Security analysts have speculated that the theft of data which occurred may in fact be worse than the incident which occurred at Target just last year. The largest home improvement chain in the United States has made statements assuring customers that it currently has no evidence to support that their online client information or debit PIN numbers have been compromised.
No specific details have been given as to how many have been affected by this hack. The breach was first noticed about a week ago, by KrebsOnSecurity. They also noted the problem could extend as far back as April, and could impact over 2,000 of Home Depot’s US retail locations.
It is worth noting that last year, when Target was breached, hackers stole an estimated 70 million pieces of customer data and at least 40 million credit card numbers. KrebsOnSecurity reported the hackers attacked Home Depot’s systems using a different version of the same malware which was used to hack into Target last year. This debacle has cost Target upwards of $146 million since the third quarter of 2013. Anyone who has used their credit or debit card at Home Depot should follow the same protective steps as those who lost information to the Target hackers.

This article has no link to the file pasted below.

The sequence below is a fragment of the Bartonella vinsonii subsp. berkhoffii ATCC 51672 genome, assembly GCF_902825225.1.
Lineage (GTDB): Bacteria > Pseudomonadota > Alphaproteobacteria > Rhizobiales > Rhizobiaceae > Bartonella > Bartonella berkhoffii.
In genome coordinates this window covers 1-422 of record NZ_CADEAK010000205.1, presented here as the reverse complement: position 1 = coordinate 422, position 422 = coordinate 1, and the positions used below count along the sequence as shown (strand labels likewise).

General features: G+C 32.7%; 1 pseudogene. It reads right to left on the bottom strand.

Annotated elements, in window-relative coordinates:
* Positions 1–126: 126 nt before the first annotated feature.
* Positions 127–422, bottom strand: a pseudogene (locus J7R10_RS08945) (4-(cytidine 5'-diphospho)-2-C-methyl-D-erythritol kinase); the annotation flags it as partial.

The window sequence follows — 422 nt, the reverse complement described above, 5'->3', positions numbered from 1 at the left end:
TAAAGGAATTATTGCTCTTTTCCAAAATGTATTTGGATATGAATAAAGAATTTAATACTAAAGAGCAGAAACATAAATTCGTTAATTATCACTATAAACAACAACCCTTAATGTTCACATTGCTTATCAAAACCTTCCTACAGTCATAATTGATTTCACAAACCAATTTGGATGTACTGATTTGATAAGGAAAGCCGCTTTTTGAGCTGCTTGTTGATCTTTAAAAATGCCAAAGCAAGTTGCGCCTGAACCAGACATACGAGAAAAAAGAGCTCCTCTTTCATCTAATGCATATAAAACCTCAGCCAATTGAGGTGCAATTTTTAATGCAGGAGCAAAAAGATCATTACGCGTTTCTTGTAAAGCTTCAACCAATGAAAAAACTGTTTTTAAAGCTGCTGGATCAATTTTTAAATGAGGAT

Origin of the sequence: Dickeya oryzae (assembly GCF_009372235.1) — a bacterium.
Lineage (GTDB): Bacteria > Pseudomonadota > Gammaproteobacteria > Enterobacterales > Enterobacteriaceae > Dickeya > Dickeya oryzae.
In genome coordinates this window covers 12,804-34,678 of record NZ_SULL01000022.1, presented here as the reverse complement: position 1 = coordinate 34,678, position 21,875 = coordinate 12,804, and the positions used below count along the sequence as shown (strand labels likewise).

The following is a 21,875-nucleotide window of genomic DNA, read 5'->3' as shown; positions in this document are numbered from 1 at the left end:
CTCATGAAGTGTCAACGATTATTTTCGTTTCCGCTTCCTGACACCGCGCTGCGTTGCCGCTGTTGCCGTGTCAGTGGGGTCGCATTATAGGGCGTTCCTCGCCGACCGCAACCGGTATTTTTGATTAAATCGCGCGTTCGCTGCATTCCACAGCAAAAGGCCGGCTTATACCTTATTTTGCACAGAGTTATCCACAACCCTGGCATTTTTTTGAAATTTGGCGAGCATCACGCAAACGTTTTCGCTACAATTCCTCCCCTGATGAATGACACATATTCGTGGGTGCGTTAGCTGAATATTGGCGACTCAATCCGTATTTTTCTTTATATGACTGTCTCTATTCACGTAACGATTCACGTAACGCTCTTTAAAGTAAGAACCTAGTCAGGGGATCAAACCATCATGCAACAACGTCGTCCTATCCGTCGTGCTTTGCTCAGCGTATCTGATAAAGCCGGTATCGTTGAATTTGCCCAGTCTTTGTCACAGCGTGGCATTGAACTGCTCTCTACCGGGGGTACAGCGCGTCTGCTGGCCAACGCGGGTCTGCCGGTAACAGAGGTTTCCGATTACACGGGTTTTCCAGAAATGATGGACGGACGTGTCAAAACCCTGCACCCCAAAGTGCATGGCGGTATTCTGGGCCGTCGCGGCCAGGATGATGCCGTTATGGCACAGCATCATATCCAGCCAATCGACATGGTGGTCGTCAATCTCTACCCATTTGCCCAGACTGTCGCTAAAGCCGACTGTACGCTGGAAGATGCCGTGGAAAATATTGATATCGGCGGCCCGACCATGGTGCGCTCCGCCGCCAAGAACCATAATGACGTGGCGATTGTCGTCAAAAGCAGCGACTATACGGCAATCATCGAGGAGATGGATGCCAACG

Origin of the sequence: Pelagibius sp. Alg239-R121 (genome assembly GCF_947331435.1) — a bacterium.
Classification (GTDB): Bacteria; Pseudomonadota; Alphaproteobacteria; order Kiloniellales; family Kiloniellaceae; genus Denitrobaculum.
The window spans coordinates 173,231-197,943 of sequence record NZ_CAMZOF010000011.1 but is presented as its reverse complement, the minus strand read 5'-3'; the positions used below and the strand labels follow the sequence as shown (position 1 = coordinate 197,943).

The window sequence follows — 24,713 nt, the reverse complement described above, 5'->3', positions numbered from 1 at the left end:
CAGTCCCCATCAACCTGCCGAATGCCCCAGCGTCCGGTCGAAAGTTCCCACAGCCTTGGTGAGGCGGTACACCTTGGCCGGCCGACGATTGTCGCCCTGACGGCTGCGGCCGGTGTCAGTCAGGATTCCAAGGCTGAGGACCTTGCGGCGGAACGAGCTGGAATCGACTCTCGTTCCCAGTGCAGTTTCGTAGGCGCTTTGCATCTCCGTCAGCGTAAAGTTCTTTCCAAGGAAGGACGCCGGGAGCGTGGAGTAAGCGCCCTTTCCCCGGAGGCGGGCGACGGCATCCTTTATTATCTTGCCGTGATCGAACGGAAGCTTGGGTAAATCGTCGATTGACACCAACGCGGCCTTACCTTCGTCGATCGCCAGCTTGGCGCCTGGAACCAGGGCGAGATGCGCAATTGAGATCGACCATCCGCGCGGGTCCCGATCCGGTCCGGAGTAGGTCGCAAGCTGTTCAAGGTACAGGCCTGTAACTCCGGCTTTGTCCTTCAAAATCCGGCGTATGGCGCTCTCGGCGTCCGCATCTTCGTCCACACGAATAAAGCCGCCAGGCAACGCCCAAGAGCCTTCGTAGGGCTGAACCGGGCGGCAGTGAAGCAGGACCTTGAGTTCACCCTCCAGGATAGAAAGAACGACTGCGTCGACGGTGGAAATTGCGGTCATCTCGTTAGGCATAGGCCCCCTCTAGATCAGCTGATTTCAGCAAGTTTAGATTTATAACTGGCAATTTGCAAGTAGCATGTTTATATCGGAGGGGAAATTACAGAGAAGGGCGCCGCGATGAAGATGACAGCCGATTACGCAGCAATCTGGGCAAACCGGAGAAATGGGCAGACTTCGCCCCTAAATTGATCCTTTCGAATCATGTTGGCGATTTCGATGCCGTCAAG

Frank Blake, Chairman and Chief Executive Officer of Home Depot, is quoted in a statement as saying, “We owe it to our customers to alert them that we now have enough evidence to confirm that a breach has indeed occurred. It is important to emphasize that no customers will be responsible for fraudulent charges to their accounts.”
Home Depot has stated that their internal information technology security team is closely working with its banking partners and the United States Secret Service in hopes of gathering all the information they can in this investigation.
Home Depot has made some hefty promises in hopes of making up for this serious blunder. They’ve promised free identity-protection services, such as credit monitoring, to all its impacted customers, much like Target did. Home Depot has also said they have plans to roll out a new system that allows the use of chip-and-PIN cards in all of its retail locations in the United States by the end of 2014.
(Photo courtesy of Mike Mozart)